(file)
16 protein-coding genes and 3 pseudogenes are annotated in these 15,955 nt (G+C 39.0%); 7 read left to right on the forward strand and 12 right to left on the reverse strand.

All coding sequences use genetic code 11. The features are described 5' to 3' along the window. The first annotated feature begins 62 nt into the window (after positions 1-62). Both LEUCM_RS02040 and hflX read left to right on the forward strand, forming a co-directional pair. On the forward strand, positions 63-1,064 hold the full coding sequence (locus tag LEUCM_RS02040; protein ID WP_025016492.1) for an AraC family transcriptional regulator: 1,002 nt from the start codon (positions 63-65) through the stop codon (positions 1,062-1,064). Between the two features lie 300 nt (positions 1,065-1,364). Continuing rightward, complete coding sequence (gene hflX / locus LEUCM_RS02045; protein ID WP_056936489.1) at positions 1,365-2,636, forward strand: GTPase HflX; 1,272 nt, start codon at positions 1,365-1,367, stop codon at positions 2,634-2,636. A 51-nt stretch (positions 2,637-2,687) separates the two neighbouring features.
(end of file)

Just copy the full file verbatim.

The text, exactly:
16 protein-coding genes and 3 pseudogenes are annotated in these 15,955 nt (G+C 39.0%); 7 read left to right on the forward strand and 12 right to left on the reverse strand.

All coding sequences use genetic code 11. The features are described 5' to 3' along the window. The first annotated feature begins 62 nt into the window (after positions 1-62). Both LEUCM_RS02040 and hflX read left to right on the forward strand, forming a co-directional pair. On the forward strand, positions 63-1,064 hold the full coding sequence (locus tag LEUCM_RS02040; protein ID WP_025016492.1) for an AraC family transcriptional regulator: 1,002 nt from the start codon (positions 63-65) through the stop codon (positions 1,062-1,064). Between the two features lie 300 nt (positions 1,065-1,364). Continuing rightward, complete coding sequence (gene hflX / locus LEUCM_RS02045; protein ID WP_056936489.1) at positions 1,365-2,636, forward strand: GTPase HflX; 1,272 nt, start codon at positions 1,365-1,367, stop codon at positions 2,634-2,636. A 51-nt stretch (positions 2,637-2,687) separates the two neighbouring features.